Review: Soto, Ponsonby

By John Gardner

3 comments
Address: 13 St Marys Rd, Ponsonby
Phone: (09) 360 0021
Rating out of 10: Food: 8, Service: 8, Value: 8, Ambience: 8

Milk-fed organic spring lamb cutlets and tiger prawn filo tempura at Soto. Photo / Natalie Slade
Milk-fed organic spring lamb cutlets and tiger prawn filo tempura at Soto. Photo / Natalie Slade

The four of us were sitting in Soto posing that daft question: "Which nation's food would you have if you could have only one?" and for the first time I realised that my long-standing allegiance to Italian food might be wavering.

One of the reasons for my Italian preference is its variety, but Soto reminded us that Japanese, at least in the form this restaurant calls "modern", can cover a great many bases far from the cliche of 101 ways with rice and raw fish.

A couple of the stand-out dishes in an enjoyable evening would have been at home on any Western menu. The french-cut lamb cutlets were as near perfection as you would wish - tender, but full of taste, with balsamic miso and a Japanese twist on ratatouille proving an appropriate foil.

The same assessment applied to the pork belly, melting in itself but turned into a gem with the accompanying medley of Asian vegetables.

We had started with a pleasing taste of what the restaurant described as one of its "remake" dishes, one of the favourites celebrating its 10 years in existence. This was tiger prawn wrapped in filo tempura, an effect achieved by slicing filo pastry into thin filaments and an illustration of two of the attributes which render good Japanese food so attractive.

You always have the impression the chefs are graduates of demanding training in
culinary technique, and the food is always aesthetically well presented, looking as good,
if not better, than it tastes.

The field is pretty crowded now with high-class newcomers entering the market but Soto maintained its reputation with a couple of the regulation dishes on our visit, including the pickles, earning "the best I've ever had" accolade.

There are, of course, stock items, with an impressive list of sushi and sashimi variants and several permutations of ordering style.

You can avoid the agonies of selection with tasting platters and set shared options but we dipped in and out of the various sections and, with helpful advice from the typically courteous, efficient staff, managed to keep everyone happy.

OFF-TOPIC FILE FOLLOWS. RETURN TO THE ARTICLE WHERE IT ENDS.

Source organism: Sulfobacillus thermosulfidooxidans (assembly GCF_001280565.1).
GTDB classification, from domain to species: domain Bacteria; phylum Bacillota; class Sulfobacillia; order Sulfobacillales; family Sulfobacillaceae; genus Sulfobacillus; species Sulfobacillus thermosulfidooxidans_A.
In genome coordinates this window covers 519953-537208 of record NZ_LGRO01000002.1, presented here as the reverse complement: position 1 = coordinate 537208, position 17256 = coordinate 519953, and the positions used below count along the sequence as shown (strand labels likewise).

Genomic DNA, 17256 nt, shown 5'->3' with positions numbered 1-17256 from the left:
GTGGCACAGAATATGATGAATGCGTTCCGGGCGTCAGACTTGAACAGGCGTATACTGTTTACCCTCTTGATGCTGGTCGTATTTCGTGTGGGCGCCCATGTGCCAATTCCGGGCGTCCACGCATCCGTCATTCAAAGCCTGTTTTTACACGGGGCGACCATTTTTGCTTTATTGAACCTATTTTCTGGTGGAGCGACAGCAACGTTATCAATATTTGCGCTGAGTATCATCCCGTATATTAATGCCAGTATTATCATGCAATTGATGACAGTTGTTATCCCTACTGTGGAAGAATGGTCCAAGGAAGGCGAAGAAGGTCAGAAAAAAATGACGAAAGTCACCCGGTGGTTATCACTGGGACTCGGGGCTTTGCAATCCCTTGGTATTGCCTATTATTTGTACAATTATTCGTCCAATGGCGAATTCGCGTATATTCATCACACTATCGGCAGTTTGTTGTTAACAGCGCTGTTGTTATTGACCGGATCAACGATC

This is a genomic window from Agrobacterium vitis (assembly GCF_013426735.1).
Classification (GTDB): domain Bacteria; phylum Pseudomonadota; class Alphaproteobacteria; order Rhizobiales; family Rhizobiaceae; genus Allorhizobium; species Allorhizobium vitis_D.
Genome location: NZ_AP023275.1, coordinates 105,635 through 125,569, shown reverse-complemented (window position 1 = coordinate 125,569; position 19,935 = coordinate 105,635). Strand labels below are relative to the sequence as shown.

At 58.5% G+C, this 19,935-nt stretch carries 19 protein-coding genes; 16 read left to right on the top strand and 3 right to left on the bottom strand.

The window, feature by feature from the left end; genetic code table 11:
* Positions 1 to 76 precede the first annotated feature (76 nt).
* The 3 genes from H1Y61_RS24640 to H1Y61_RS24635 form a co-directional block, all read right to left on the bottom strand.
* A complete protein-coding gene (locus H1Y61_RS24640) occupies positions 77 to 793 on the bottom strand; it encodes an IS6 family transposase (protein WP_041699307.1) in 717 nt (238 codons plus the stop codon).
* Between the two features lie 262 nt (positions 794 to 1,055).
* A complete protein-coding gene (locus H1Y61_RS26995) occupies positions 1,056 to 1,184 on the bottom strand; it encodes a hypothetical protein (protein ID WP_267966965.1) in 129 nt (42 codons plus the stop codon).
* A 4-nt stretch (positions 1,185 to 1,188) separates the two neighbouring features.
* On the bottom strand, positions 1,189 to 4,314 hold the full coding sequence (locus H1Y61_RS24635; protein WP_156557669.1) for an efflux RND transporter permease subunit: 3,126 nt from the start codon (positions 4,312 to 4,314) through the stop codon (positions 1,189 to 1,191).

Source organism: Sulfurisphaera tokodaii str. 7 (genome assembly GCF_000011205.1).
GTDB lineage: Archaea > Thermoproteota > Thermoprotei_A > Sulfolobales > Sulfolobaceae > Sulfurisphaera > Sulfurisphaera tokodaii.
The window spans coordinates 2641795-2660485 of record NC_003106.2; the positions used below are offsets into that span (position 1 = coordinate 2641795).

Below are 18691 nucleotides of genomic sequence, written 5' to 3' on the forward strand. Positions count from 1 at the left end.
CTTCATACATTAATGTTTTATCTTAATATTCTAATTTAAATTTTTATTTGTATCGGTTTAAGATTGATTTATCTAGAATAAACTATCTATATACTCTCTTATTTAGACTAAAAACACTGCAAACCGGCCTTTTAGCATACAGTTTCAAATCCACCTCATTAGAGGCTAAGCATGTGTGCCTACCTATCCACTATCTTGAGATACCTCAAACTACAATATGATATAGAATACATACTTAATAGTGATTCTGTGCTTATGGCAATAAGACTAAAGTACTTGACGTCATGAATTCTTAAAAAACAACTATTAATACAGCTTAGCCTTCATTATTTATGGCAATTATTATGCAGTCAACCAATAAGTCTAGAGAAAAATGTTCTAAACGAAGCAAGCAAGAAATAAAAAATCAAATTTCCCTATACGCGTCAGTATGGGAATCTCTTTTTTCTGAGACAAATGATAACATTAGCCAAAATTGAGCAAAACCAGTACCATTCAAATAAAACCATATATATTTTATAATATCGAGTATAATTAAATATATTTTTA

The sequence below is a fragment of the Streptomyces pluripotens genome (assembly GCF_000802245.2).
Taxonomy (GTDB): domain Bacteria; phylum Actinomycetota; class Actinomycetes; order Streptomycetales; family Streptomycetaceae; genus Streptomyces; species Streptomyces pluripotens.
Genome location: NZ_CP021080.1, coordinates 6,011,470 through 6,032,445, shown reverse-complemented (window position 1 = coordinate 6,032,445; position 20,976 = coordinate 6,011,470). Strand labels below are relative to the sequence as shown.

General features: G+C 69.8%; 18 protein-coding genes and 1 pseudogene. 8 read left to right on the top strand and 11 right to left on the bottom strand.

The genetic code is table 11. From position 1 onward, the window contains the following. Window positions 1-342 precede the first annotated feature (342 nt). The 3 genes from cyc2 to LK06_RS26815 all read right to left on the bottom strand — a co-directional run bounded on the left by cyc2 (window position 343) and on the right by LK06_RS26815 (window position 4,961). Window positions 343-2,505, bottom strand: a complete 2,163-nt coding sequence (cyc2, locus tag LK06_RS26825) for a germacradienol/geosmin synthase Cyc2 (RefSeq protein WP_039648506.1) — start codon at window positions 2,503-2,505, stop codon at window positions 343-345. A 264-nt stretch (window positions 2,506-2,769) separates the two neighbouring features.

The Japanese scallop sashimi was delicious, very different from my beloved New Zealand variety, and the yellowtail kingfish was similarly well received. The tempura vegetable selection was just as it should be, crisp vegetables and a crunchy, grease-free batter.

Spring rolls are probably the despair of the pencil-slim nutritionist, but I'm a bit of a fan even if they rarely provide anything memorable. The white fish and egg variants, served here with plum sauce, were particularly good.

If the Japanese repertoire has a weakness it's in the area of comfort food, but Soto moves into this territory with its dessert menu, which escapes the regional boundaries with borrowings such as a cleverly layered strawberry millefeuille crepe cake and a baked yazu cheesecake with caramel sauce.

We usually are reticent about dessert but here we all went for three-sample options and were unanimous on the excellence of the sharp sorbet and the fragrant ginger and white miso creme brulee with a good green tea icecream and, the hit of the lot, the distinctive black sesame icecream.

The wine list is good and Soto obviously takes pride in its sake list. We benefited from the advice of the staff in being steered to an Otokoyama brewery Mountain Man dry sake, which went ideally with our meal.

This good food is served in elegant, simple surroundings in a welcoming atmosphere. We left with the favoured national cuisine debate unresolved but with Soto having scored a good few points for its country of origin.


Our meal: $293 for 10 dishes ranging from edamame beans at $4 and filo prawns at $6 to pork belly at $20, plus two beers, a glass of wine and sake for four.

Wine list: A list that would do any establishment proud and our Millton Riverpoint 2011 Gisborne Viognier lived up to its "interesting white" listing. Plus beers, sakes, plum wine, Japanese vodkas and whiskies.

Verdict: Elegant and tasty food well served in a stylish venue good for couples but also family friendly.

- NZ Herald

Have your say

We aim to have healthy debate. But we won't publish comments that abuse others. View commenting guidelines.

1200 characters left

Sort by
  • Oldest

© Copyright 2014, APN New Zealand Limited

Assembled by: (static) on production bpcf05 at 22 Dec 2014 20:22:11 Processing Time: 466ms